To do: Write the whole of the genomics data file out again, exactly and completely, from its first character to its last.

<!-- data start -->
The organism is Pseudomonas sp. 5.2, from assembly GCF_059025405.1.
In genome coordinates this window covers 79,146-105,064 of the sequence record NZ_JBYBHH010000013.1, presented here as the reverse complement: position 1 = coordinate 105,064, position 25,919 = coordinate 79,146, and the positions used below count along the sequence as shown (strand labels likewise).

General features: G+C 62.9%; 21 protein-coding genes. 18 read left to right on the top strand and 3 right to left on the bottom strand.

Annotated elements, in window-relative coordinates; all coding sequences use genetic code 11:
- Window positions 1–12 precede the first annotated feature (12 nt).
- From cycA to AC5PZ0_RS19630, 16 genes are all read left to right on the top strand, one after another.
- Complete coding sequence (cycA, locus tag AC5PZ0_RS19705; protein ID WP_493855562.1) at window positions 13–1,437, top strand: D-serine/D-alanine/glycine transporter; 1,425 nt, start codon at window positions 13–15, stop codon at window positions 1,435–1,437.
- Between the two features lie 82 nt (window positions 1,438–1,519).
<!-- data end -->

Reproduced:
The organism is Pseudomonas sp. 5.2, from assembly GCF_059025405.1.
In genome coordinates this window covers 79,146-105,064 of the sequence record NZ_JBYBHH010000013.1, presented here as the reverse complement: position 1 = coordinate 105,064, position 25,919 = coordinate 79,146, and the positions used below count along the sequence as shown (strand labels likewise).

General features: G+C 62.9%; 21 protein-coding genes. 18 read left to right on the top strand and 3 right to left on the bottom strand.

Annotated elements, in window-relative coordinates; all coding sequences use genetic code 11:
- Window positions 1–12 precede the first annotated feature (12 nt).
- From cycA to AC5PZ0_RS19630, 16 genes are all read left to right on the top strand, one after another.
- Complete coding sequence (cycA, locus tag AC5PZ0_RS19705; protein ID WP_493855562.1) at window positions 13–1,437, top strand: D-serine/D-alanine/glycine transporter; 1,425 nt, start codon at window positions 13–15, stop codon at window positions 1,435–1,437.
- Between the two features lie 82 nt (window positions 1,438–1,519).